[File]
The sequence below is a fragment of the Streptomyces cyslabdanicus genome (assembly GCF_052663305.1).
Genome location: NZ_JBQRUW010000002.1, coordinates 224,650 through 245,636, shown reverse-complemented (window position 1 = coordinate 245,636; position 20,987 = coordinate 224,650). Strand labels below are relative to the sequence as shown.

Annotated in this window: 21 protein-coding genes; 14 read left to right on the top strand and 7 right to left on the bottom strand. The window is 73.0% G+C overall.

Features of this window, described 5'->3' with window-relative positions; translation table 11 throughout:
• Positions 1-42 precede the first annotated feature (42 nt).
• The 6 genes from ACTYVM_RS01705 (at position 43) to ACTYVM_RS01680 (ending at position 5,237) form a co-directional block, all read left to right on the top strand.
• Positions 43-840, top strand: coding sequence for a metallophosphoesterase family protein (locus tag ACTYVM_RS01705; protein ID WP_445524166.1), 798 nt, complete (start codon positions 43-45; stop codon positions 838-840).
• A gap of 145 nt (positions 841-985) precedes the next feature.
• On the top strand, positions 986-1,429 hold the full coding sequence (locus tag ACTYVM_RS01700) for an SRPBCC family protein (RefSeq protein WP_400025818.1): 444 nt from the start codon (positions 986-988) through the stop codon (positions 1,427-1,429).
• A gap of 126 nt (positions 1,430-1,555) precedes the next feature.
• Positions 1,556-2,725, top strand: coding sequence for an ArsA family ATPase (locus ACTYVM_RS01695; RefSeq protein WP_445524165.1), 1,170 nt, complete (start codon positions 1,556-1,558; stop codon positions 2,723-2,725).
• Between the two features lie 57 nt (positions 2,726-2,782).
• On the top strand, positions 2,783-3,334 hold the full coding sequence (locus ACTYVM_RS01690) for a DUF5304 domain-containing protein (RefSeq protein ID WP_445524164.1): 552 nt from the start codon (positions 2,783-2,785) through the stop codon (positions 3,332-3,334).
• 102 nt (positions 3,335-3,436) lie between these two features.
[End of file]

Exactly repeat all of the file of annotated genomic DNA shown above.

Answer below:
The sequence below is a fragment of the Streptomyces cyslabdanicus genome (assembly GCF_052663305.1).
Genome location: NZ_JBQRUW010000002.1, coordinates 224,650 through 245,636, shown reverse-complemented (window position 1 = coordinate 245,636; position 20,987 = coordinate 224,650). Strand labels below are relative to the sequence as shown.

Annotated in this window: 21 protein-coding genes; 14 read left to right on the top strand and 7 right to left on the bottom strand. The window is 73.0% G+C overall.

Features of this window, described 5'->3' with window-relative positions; translation table 11 throughout:
• Positions 1-42 precede the first annotated feature (42 nt).
• The 6 genes from ACTYVM_RS01705 (at position 43) to ACTYVM_RS01680 (ending at position 5,237) form a co-directional block, all read left to right on the top strand.
• Positions 43-840, top strand: coding sequence for a metallophosphoesterase family protein (locus tag ACTYVM_RS01705; protein ID WP_445524166.1), 798 nt, complete (start codon positions 43-45; stop codon positions 838-840).
• A gap of 145 nt (positions 841-985) precedes the next feature.
• On the top strand, positions 986-1,429 hold the full coding sequence (locus tag ACTYVM_RS01700) for an SRPBCC family protein (RefSeq protein WP_400025818.1): 444 nt from the start codon (positions 986-988) through the stop codon (positions 1,427-1,429).
• A gap of 126 nt (positions 1,430-1,555) precedes the next feature.
• Positions 1,556-2,725, top strand: coding sequence for an ArsA family ATPase (locus ACTYVM_RS01695; RefSeq protein WP_445524165.1), 1,170 nt, complete (start codon positions 1,556-1,558; stop codon positions 2,723-2,725).
• Between the two features lie 57 nt (positions 2,726-2,782).
• On the top strand, positions 2,783-3,334 hold the full coding sequence (locus ACTYVM_RS01690) for a DUF5304 domain-containing protein (RefSeq protein ID WP_445524164.1): 552 nt from the start codon (positions 2,783-2,785) through the stop codon (positions 3,332-3,334).
• 102 nt (positions 3,335-3,436) lie between these two features.